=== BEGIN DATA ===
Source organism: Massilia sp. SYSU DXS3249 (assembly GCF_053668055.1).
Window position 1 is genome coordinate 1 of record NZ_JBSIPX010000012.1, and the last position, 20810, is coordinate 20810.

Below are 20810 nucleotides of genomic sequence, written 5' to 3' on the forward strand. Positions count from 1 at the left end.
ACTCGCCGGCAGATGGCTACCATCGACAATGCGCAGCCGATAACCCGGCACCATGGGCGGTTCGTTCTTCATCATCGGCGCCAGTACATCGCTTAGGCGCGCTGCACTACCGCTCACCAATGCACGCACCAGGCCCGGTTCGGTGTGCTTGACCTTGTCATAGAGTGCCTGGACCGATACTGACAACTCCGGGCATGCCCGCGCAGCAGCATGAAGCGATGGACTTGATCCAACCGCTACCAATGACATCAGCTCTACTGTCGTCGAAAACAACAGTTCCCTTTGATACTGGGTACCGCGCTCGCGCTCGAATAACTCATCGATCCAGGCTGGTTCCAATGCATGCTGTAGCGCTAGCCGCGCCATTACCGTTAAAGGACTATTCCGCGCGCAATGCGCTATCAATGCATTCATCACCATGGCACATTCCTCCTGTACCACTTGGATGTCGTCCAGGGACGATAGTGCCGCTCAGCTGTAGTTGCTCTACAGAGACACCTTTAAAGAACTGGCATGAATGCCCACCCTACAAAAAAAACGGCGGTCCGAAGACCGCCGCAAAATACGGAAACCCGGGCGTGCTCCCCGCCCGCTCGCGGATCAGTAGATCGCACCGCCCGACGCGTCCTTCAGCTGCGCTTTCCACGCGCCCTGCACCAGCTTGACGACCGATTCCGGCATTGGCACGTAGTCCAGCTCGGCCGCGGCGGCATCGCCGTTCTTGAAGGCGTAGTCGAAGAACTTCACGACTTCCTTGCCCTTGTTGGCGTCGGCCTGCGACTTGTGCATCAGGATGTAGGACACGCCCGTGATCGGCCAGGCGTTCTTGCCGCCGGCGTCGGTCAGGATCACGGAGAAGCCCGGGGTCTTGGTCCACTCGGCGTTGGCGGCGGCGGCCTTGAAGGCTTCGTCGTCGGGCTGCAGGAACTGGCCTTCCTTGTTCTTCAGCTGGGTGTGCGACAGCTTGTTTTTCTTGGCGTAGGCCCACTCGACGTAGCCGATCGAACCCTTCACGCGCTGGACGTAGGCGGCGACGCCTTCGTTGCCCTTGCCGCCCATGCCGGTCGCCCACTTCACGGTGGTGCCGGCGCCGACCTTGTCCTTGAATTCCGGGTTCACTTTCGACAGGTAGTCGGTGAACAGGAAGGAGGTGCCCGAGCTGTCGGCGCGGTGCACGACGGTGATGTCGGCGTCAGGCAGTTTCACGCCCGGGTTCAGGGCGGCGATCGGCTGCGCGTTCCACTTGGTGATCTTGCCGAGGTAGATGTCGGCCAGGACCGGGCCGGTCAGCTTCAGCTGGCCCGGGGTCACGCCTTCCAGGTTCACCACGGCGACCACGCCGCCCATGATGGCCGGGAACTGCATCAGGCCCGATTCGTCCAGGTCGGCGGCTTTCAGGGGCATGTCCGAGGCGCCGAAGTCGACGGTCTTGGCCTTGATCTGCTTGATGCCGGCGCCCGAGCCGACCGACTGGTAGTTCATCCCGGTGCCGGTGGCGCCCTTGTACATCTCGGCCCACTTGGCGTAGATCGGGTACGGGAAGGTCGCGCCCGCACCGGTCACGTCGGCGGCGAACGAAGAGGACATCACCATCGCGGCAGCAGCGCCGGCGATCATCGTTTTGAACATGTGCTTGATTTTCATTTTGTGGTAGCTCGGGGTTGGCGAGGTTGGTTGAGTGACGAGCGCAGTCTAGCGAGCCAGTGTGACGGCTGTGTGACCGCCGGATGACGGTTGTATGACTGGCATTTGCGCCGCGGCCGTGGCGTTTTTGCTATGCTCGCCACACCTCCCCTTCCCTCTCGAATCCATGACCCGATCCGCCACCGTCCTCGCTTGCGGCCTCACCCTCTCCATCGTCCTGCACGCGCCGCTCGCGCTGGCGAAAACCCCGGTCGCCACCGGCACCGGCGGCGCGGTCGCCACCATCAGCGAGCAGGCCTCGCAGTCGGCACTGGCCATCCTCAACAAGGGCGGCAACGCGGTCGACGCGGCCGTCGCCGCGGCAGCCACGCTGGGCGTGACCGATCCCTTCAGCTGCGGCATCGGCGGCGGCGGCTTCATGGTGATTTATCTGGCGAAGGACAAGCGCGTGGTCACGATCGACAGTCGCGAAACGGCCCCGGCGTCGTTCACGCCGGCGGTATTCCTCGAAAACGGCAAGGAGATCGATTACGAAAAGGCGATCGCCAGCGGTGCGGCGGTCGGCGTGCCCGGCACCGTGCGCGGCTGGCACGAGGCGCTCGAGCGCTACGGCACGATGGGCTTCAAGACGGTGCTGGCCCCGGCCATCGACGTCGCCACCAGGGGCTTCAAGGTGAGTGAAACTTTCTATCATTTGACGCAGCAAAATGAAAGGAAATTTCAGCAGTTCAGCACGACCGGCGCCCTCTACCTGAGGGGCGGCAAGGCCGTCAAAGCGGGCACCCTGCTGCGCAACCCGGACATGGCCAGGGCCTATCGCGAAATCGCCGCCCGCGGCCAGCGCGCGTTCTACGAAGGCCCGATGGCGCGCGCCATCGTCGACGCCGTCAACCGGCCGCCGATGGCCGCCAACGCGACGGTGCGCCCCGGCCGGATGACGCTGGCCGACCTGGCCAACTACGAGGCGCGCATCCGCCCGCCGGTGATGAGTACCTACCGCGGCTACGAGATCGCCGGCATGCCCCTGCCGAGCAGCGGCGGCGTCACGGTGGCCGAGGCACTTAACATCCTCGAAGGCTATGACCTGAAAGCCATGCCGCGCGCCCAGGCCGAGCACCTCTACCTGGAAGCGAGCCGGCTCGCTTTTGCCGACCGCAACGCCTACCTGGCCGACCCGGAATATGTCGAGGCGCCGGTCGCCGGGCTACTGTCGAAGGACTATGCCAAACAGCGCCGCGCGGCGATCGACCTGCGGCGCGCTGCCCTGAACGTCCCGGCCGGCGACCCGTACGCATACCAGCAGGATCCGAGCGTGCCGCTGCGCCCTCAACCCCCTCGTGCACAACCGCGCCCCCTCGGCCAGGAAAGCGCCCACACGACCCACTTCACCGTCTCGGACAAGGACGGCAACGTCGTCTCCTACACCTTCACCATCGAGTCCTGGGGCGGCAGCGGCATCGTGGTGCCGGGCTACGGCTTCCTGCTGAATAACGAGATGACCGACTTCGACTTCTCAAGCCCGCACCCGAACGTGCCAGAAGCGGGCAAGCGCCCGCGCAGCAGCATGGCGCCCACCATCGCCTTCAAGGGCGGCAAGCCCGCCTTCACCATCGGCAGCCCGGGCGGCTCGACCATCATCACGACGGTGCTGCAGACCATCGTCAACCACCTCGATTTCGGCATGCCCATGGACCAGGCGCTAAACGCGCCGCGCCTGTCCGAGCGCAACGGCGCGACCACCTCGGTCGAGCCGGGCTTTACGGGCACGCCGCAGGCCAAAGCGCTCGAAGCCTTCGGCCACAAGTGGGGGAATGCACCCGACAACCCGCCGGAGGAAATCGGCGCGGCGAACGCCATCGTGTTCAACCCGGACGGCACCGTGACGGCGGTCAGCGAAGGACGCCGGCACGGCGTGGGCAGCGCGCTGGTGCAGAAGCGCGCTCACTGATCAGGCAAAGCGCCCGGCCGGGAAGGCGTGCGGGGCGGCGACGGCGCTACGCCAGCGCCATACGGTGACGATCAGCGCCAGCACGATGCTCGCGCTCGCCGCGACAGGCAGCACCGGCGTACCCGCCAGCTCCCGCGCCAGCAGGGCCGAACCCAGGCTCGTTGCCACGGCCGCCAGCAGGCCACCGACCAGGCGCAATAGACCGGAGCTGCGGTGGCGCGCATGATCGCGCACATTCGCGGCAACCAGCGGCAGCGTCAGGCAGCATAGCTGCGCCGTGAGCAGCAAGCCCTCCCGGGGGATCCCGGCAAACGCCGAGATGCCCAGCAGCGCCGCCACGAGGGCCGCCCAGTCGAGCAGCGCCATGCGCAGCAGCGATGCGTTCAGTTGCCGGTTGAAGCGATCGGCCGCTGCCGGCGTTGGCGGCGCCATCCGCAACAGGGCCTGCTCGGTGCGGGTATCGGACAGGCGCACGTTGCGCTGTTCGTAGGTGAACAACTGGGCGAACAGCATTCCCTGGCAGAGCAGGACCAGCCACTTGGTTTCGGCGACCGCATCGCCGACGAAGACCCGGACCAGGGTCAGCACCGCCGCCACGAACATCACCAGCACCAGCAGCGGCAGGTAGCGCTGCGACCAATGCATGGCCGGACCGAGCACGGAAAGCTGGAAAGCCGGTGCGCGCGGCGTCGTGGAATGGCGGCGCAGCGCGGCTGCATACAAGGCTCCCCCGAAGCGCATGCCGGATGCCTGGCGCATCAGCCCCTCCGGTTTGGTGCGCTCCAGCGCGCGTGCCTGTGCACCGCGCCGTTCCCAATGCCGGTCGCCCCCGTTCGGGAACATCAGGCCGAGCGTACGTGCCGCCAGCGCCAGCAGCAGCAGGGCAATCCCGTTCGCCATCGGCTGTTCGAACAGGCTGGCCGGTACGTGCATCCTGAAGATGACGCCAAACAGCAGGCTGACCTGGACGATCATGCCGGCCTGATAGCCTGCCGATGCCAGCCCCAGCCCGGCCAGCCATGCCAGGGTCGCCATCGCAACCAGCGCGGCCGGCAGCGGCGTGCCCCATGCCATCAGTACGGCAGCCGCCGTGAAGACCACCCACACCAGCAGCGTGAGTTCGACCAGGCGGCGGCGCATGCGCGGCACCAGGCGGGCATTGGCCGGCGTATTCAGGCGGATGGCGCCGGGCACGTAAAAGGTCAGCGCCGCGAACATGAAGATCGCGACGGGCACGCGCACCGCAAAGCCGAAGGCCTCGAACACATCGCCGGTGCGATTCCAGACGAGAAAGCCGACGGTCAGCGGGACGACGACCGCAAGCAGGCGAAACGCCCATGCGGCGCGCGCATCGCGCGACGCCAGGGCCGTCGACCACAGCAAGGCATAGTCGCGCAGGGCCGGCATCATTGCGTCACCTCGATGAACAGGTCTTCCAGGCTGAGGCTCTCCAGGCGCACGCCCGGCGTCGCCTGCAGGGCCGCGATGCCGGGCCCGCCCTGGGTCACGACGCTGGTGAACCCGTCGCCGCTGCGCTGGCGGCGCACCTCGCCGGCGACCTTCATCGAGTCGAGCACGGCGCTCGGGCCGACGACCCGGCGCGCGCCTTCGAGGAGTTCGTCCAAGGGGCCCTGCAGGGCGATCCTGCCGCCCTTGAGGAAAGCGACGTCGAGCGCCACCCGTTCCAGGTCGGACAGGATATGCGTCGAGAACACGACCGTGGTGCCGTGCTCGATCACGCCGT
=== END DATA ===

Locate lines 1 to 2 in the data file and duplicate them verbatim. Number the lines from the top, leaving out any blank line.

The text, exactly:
Source organism: Massilia sp. SYSU DXS3249 (assembly GCF_053668055.1).
Window position 1 is genome coordinate 1 of record NZ_JBSIPX010000012.1, and the last position, 20810, is coordinate 20810.